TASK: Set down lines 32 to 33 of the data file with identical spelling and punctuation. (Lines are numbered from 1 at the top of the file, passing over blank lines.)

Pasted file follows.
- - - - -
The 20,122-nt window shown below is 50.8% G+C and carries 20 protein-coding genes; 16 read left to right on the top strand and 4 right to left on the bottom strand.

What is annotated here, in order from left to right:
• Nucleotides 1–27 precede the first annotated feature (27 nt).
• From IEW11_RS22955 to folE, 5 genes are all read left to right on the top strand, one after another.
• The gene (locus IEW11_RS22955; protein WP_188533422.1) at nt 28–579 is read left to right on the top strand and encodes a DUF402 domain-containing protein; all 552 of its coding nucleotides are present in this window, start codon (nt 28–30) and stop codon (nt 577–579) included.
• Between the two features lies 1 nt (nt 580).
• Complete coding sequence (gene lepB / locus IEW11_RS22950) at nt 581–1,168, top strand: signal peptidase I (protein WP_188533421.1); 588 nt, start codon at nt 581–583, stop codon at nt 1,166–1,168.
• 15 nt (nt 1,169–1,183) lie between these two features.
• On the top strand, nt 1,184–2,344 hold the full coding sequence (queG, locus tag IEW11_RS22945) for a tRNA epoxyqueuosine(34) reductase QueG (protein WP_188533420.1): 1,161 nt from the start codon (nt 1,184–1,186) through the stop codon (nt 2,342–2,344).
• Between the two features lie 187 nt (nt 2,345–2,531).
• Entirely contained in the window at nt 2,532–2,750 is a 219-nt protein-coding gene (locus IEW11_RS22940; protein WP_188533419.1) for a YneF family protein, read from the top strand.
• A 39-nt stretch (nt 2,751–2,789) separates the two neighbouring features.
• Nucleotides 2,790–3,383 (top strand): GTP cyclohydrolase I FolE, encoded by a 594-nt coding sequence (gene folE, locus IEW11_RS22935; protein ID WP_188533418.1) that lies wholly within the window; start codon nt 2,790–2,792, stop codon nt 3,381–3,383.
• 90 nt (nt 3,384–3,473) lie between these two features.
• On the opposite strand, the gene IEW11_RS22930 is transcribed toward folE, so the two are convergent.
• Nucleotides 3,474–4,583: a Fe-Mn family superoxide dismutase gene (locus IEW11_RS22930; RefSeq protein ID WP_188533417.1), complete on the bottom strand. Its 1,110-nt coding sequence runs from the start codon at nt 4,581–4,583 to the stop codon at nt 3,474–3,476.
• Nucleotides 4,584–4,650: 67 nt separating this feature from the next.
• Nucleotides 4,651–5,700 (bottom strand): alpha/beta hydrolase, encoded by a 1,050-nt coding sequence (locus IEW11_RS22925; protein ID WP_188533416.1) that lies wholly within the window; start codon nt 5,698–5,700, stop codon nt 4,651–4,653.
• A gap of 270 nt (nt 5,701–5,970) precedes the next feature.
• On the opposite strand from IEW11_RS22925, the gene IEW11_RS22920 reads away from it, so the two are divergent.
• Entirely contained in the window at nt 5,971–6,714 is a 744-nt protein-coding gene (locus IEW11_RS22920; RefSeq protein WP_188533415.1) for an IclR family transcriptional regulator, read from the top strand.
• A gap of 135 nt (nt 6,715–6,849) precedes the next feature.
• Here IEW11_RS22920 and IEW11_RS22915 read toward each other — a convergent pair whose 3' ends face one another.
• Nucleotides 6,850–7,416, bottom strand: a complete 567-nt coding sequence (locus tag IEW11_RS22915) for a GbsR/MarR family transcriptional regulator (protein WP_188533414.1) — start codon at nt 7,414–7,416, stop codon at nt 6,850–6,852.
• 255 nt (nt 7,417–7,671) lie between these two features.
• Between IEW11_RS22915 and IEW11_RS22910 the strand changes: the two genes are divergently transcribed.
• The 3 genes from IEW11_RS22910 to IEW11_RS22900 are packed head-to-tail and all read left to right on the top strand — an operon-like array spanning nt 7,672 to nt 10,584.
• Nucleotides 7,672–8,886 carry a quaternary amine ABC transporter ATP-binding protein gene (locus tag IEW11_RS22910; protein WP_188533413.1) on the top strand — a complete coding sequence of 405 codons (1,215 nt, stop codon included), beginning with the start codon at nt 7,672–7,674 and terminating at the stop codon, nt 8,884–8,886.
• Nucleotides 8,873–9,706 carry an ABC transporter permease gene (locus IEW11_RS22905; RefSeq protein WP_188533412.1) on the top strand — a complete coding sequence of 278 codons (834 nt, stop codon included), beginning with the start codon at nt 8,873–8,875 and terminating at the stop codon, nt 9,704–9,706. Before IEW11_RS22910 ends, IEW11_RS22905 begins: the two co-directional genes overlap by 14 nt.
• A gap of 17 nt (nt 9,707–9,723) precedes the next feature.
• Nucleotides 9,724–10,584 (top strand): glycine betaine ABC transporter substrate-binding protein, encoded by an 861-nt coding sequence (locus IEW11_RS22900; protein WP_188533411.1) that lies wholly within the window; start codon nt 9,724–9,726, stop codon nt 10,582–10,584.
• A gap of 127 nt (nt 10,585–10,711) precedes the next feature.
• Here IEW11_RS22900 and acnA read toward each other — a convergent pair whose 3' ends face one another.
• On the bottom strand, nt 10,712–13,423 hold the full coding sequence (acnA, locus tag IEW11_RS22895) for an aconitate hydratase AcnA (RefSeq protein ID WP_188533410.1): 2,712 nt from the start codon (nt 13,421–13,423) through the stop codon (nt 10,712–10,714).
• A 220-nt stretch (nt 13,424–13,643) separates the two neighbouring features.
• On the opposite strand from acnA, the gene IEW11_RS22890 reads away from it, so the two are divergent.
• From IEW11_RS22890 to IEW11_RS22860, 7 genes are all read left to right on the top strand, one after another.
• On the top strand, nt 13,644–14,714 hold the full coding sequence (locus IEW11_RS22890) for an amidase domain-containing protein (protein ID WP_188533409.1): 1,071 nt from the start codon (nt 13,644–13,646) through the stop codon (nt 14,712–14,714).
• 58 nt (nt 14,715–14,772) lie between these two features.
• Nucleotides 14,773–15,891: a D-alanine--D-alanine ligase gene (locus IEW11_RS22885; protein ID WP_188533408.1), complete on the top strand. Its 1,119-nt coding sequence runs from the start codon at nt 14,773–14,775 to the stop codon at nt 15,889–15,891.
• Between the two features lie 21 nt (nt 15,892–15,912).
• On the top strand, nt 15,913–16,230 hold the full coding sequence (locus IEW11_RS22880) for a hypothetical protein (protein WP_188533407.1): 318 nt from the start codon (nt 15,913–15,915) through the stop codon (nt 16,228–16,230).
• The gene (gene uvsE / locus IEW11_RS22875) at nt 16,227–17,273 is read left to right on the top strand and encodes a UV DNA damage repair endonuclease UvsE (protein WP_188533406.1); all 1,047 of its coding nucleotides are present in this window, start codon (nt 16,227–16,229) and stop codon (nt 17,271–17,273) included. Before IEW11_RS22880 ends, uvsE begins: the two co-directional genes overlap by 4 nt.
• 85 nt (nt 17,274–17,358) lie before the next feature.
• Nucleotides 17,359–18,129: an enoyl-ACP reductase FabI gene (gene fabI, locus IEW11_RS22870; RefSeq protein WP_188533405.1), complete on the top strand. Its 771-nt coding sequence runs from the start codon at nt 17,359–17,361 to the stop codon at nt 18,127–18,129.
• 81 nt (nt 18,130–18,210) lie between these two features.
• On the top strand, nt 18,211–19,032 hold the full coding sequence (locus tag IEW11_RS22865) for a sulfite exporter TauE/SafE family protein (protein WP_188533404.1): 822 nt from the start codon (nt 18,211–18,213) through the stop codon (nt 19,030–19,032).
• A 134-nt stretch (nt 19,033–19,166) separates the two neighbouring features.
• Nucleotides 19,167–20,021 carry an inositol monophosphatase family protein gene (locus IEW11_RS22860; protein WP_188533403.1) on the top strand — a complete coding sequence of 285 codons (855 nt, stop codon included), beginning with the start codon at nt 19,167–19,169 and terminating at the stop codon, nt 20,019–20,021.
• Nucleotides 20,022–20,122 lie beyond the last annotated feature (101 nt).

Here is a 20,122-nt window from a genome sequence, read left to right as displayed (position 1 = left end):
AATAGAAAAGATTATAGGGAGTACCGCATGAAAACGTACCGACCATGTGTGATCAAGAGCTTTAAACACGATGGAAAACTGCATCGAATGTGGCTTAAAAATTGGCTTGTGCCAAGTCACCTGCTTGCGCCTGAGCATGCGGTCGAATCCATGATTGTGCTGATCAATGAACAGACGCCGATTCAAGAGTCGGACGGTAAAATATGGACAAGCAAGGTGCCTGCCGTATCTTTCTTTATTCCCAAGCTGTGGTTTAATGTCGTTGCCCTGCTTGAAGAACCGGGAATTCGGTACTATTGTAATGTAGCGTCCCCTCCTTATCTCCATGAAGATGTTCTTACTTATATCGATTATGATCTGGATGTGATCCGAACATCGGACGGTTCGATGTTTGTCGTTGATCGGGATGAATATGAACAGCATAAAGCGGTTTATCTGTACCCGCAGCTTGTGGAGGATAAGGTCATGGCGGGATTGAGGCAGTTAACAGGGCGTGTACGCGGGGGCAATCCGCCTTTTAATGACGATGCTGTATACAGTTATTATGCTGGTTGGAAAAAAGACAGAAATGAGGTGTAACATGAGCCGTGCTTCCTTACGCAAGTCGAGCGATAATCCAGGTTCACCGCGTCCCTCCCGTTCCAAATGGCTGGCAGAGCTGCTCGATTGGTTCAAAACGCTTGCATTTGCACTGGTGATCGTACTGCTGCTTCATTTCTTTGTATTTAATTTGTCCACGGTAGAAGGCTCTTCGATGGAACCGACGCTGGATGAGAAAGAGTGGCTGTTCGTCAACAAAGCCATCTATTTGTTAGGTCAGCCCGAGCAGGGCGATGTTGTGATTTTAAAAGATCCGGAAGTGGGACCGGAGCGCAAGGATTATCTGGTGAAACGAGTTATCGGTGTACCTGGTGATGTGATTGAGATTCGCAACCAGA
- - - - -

• A gap of 127 nt (nt 10,585–10,711) precedes the next feature.
• Here IEW11_RS22900 and acnA read toward each other — a convergent pair whose 3' ends face one another.